Human Events, September 25, 2014
Here is one of the more ridiculous claims that amnesty advocates are relentlessly pushing: that we need to legalize illegal immigrants to resolve the supposed shortages of high-skilled STEM workers, those proficient in the fields of science, technology, engineering, and math. But there are no such shortages and, even if there were, it is very unlikely to find large numbers of such workers among the illegal immigration population, since they are estimated to have only about 10 years of schooling on average. In a recent speech that gained national attention, Sen. Jeff Sessions, the Alabama Republican, forcefully challenged this pro-amnesty argument, stressing that the nation has “heard for a long time the claim that there is a shortage of STEM and IT [Information Technoloy] workers,” but that we know “otherwise from the nation’s leading academics, people who studied this issue.”
In May of this year, my Center for Immigration Studies colleague, Karen Zeigler, and I put out a report that analyzed the latest government data and found what other researchers have found: Senator Sessions is absolutely right.
Last month, several of the nation’s top researchers on the STEM labor force — college professors Ron Hira, Paula Stephan, Hal Salzman, Michael Teitelbaum, and Norm Matloff — wrote a joint opinion piece for USA Today in which they stated unequivocally that “none of us has been able to find any credible evidence to support the IT industry’s assertions of labor shortages.”
Reports by the Economic Policy Institute (EPI), the RAND Corporation, the Urban Institute, and the National Research Council have all found no evidence that STEM workers are in short supply. In our own report, my colleague and I looked at the latest government data, which show that in 2012 there were more than twice as many people with STEM degrees (immigrant and native-born) as there were STEM jobs — 5.3 million STEM jobs vs. 12.1 million people with STEM degrees. What’s more, the supply of STEM workers is not just limited to those with STEM degrees. Nearly one-third of the nation’s STEM workers do not have undergraduate STEM degrees. Many STEM jobs in areas like computers and laboratory work can be learned on the job.
Wage trends are one of the best measures of labor demand. If STEM workers were in short supply, wages would be increasing rapidly. But wage data from multiple sources show little growth over the last 12 years. We found that real hourly wages (adjusted for inflation) grew an average of just 0.7 percent a year from 2000 to 2012 for STEM workers, and annual wages grew even less — 0.4 percent a year. Wage growth is very modest for almost every sub-STEM category as well.
So if there is a superabundance of native and immigrant STEM workers and little wage growth, why are there calls for more STEM immigration? The answer, put simply, is greed and politics. Businesses that want more immigration would get more workers, holding wages in check and increasing their bargaining power. What’s not to like? The Republicans respond to corporate donors by promising to increase STEM immigration.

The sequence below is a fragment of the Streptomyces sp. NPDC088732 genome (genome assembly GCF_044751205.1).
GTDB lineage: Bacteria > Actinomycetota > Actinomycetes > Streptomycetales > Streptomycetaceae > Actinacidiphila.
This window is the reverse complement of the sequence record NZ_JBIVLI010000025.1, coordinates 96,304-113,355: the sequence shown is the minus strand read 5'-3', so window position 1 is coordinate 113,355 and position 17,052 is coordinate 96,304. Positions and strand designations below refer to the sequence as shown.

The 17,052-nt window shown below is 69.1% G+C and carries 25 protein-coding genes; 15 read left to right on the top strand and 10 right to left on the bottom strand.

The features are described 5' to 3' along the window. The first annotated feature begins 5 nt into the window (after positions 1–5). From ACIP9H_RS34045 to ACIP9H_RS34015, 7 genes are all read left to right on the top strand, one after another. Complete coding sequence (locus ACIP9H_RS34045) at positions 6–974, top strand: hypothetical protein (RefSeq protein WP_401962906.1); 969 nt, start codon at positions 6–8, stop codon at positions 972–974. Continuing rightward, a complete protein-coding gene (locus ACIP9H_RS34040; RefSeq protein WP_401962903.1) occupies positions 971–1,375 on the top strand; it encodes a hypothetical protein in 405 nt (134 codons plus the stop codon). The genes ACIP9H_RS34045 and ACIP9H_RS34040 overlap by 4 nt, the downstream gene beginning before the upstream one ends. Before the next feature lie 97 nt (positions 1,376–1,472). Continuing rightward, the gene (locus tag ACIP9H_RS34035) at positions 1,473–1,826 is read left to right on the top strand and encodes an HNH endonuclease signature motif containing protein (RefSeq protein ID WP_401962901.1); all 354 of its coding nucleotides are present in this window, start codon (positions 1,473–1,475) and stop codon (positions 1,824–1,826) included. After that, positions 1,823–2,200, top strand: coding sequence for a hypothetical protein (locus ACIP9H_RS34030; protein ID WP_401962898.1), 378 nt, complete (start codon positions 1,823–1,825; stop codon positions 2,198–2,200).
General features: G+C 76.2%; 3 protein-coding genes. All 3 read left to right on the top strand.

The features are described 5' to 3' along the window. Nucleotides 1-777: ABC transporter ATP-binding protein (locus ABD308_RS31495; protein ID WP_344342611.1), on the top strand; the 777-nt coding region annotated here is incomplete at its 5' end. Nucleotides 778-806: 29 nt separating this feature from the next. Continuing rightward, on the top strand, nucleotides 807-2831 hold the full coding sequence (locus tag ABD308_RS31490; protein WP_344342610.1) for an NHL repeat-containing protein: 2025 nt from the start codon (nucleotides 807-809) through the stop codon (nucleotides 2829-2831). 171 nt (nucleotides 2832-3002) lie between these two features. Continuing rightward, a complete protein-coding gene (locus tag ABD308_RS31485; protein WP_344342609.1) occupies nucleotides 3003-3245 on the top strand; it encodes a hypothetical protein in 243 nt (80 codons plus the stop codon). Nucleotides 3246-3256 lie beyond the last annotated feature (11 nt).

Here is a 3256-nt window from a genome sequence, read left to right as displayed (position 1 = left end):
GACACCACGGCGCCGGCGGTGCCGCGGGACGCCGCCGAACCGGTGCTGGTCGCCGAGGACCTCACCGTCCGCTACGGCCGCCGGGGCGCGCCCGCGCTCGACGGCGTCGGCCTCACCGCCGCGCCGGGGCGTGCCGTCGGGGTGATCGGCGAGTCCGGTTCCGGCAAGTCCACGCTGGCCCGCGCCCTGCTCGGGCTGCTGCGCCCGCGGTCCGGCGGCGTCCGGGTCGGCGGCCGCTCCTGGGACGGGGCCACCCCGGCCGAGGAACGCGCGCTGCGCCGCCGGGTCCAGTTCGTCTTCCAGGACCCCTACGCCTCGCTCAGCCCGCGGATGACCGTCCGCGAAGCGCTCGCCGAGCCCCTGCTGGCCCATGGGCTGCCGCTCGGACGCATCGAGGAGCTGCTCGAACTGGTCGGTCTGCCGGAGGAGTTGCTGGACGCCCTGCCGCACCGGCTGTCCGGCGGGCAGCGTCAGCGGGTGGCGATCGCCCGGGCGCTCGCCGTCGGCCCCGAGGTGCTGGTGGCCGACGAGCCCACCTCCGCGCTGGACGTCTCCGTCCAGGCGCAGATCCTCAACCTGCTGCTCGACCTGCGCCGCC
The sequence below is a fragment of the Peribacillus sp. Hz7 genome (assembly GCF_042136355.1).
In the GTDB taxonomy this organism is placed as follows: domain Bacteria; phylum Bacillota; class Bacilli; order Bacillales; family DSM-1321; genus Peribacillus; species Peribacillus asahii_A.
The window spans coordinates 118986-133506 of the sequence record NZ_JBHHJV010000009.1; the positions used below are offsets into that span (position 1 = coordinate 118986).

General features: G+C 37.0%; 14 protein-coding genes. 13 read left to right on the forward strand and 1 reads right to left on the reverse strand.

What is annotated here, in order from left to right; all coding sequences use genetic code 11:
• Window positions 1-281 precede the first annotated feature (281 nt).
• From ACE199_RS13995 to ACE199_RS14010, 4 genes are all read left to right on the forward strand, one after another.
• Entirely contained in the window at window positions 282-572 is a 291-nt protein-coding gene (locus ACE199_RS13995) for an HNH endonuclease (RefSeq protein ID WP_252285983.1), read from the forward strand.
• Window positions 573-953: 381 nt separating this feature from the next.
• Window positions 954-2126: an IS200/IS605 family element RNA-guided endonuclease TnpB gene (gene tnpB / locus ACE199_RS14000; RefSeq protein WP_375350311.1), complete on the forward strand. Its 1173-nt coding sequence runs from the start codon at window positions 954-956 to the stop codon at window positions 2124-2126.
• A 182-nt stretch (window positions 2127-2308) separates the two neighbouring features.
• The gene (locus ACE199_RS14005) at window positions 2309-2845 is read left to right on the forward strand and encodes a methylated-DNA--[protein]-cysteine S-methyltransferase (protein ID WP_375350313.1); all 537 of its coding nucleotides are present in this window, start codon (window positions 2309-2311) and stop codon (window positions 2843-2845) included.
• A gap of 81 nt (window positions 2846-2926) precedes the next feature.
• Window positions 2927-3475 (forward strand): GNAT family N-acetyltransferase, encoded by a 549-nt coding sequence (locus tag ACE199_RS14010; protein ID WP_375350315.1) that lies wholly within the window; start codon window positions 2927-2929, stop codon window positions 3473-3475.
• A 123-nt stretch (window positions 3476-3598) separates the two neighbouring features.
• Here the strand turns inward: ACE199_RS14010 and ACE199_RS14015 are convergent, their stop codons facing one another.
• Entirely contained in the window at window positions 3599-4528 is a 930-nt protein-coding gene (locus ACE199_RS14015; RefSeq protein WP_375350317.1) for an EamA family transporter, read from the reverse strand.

The motives of Democrats are a little more complicated. They like the corporate donations, too, but even better they see increasing STEM immigration as a bargaining chip to get what they really want from Republicans — amnesty for illegal immigrants. Illinois Democratic Rep. Luis Gutierrez has said as much. Democrats also know that Indian and East Asian immigrants, the majority of foreign STEM workers, are generally liberal in their policy preferences and vote overwhelming Democratic — a nice bonus.
The STEM worker shortage is given credence, despite all evidence to the contrary, partly because American students do have lower average scores in science and math than other developed countries. Low average test scores are certainly troubling, but the United States is a huge country and still produces a large number of top-quality students. The STEM workforce is small and grew by just one million in the last 12 years. This is about 5 percent of the 20 million students who have graduated college since 2000, to say nothing of the millions more who got graduate degrees. Another reason that the shortage argument is taken seriously is that it is pushed by self-interested tech billionaires such as Bill Gates and Mark Zuckerberg.
There are a number of problems with allowing in ever more foreign STEM workers. First, the argument for doing so is deceptive and dishonest. Second, these are still mostly middle-class jobs and an enormous number of American STEM graduates are not finding STEM jobs. Third, the lack of wage growth in these occupations can only deter Americans from going into these fields. Fourth, STEM workers are vital to national defense, so if a large share are foreign-born there are national-security implications. Fifth, allowing American industry to become dependent on foreign sources of skilled labor makes industry increasingly indifferent to any problems in our schools, making it less likely we will fix them.
It is to Sen. Sessions’ credit that he is willing to stand up to much of the Democratic and Republican parties as well as incredibly well-funded special interests. If only there were more politicians willing to stand up for American workers.